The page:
The Non-Reserved Path Selection procedure (NRPS) uses the modified Bellman-Ford algorithm with link Weight measure taking into account both reserved and non-reserved traffic.

For each successive 0<h,

W'(i,h)=min.sub.j  W'(j,h-1)+w',.sub.ji !,j=1, . . . ,N for all i≠1

The Weight w'ij used in the Non-Reserved Path Selection procedure according to the present invention, is made of three parts:

the Bounded Total Traffic Weight wBT,ij,

the Excess Traffic Weight wE,ij, and

the Reserved Traffic Weight wR,ij

w'.sub.ij =w.sub.BT,ij ×w.sub.E,ij ×w.sub.R,ij

Bounded Total Traffic Weight

The Bounded Total Traffic Weight is derived from the Weight defined currently for reserved connections:

When CT,ij.sup.(1) and CT,ij.sup.(2) does not exceed the maximum link reservable capacity Rij given by Rij =rf×Cij, then: ##EQU5## Whenever CT,ij.sup.(1) or CT,ij.sup.(2) exceeds the maximum link reservable capacity Rij given by Rij =rf×Cij, then CT,ij.sup.(1) or CT,ij.sup.(2) is replaced by the value Rij and the Excess Traffic Weight is used as Weight coefficient for the computation of w'ij.

When both CT,ij.sup.(1) and CT,ij.sup.(2) exceed the maximum link reservable capacity Rij, the Bounded Total Traffic Weight is limited to a maximum value (constant) given by: ##EQU6## where: Cij is the total capacity of the link between nodes i and j.

CT,ij.sup.(1) is the capacity CR,ij.sup.(1) reserved on the link between nodes i and j by all the existing reserved connections plus the average capacity MR,ij.sup.(1) used by all the existing non-reserved connections as measured in the link interface hardware.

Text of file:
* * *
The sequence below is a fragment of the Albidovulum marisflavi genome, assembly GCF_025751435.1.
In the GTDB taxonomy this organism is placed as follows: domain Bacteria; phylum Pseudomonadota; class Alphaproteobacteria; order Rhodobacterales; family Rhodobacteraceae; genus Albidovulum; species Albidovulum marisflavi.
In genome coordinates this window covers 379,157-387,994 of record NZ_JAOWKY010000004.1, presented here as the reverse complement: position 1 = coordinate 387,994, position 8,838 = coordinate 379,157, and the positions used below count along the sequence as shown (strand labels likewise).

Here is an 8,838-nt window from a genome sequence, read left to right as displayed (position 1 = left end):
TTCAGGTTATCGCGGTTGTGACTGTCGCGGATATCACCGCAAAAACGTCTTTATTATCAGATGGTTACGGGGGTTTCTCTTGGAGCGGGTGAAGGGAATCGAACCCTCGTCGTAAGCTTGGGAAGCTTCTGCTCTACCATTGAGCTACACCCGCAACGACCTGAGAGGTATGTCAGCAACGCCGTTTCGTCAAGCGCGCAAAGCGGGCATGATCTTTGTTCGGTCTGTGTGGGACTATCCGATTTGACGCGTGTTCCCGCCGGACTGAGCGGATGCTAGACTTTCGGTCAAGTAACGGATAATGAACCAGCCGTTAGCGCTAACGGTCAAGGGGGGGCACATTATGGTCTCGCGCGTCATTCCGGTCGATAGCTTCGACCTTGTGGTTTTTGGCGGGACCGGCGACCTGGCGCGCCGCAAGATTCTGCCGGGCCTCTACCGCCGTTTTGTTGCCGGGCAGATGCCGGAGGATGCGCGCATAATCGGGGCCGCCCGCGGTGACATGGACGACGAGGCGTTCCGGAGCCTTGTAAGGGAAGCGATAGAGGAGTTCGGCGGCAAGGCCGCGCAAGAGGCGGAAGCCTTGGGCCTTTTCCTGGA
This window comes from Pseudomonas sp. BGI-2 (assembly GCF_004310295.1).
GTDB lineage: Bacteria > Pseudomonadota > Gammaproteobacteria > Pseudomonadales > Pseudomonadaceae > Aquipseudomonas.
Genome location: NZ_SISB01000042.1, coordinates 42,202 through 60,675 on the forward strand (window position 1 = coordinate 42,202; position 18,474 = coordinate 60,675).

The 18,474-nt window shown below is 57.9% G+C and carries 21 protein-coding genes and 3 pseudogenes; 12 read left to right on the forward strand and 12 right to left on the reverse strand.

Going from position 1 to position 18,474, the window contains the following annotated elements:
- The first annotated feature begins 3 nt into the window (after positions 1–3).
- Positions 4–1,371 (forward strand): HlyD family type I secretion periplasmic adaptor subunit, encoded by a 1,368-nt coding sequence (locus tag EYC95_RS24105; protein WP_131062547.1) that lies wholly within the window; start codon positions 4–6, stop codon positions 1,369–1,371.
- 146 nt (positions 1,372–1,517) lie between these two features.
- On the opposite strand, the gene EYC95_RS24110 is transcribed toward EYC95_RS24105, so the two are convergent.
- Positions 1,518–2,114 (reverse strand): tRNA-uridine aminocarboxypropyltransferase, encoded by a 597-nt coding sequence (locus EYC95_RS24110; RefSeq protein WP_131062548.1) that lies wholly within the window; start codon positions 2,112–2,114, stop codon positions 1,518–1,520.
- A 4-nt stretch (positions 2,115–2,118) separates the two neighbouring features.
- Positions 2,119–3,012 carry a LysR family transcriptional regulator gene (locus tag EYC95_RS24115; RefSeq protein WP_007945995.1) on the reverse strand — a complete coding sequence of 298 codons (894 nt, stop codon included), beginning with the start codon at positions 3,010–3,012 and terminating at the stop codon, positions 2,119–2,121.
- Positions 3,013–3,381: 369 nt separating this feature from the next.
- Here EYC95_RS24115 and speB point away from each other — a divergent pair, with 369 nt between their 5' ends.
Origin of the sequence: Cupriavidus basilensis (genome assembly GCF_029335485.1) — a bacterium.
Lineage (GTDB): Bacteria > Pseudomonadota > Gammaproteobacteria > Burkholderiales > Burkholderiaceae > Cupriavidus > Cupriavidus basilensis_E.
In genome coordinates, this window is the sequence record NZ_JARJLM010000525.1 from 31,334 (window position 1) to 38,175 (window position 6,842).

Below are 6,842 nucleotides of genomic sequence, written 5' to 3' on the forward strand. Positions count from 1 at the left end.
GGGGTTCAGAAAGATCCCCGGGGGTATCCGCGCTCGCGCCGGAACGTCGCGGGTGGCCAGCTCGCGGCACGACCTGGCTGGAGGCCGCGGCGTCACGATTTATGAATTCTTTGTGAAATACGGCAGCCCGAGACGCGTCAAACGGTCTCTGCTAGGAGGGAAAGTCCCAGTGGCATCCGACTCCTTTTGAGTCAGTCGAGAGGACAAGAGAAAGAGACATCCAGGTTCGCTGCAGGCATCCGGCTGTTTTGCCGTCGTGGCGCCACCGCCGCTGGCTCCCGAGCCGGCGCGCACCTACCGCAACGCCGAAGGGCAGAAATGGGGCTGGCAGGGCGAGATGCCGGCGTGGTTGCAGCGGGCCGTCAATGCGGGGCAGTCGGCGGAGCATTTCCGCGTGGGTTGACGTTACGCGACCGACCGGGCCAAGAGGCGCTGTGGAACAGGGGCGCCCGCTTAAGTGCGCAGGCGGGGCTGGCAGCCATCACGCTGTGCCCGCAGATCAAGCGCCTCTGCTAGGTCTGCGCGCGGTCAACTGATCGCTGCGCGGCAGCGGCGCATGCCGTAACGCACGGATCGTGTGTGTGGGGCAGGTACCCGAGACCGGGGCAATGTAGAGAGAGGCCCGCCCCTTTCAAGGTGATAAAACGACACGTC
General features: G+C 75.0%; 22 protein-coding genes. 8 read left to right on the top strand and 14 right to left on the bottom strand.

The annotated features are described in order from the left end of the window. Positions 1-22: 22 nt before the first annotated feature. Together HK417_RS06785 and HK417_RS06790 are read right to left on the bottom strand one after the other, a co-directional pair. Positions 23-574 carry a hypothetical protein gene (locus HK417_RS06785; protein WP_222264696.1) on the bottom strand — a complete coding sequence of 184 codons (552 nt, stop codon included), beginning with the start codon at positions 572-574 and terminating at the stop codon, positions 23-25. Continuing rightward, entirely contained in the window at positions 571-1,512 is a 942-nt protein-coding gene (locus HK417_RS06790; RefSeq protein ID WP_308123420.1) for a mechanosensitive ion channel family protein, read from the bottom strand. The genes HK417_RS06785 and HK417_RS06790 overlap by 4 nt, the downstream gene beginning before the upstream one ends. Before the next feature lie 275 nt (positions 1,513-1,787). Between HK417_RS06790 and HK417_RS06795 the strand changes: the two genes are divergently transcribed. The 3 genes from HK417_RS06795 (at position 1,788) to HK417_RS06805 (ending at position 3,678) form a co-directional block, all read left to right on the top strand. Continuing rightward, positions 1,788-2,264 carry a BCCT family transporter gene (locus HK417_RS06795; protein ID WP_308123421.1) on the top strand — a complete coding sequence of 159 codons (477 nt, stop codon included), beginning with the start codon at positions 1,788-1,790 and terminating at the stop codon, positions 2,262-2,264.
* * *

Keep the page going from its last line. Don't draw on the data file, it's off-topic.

CT,ij.sup.(2) is equal to capacity already reserved CT,ij.sup.(1) plus the average capacity mNR,k (bps) requested by the new non-reserved connection k.

When an average capacity mNR,k is not specified by the requested non-reserved connection, a default value (defined in each network node) is taken. This default value may, for example, depend on the type of transport protocol used on the non-reserved network connection.

To summarize, wBT,ij is the base link Weight representing the total traffic flowing on a network link. wBT,ij is limited to the maximum value wmax,BT,ij.

Excess Traffic Weight

As non-reserved connections must always be established even if there is no feasible path with enough free bandwidth on all path links, the Non-Reserved Path Selection process (NRPS) must be able to consider the cases where CT,ij.sup.(2) >Rij. The Bounded Total Traffic Weight is constant (wBT,ij =wmax,BT,ij) and cannot increase anymore to take into account all bandwidth wished by the new non-reserved connection. The Excess Traffic Weight wE,ij handles these "heavily loaded network" situations which are specific to links supporting both reserved and non-reserved connections. It is used as a coefficient of wBT,ij.

The Excess Traffic Weight is defined according to the following expression: ##EQU7##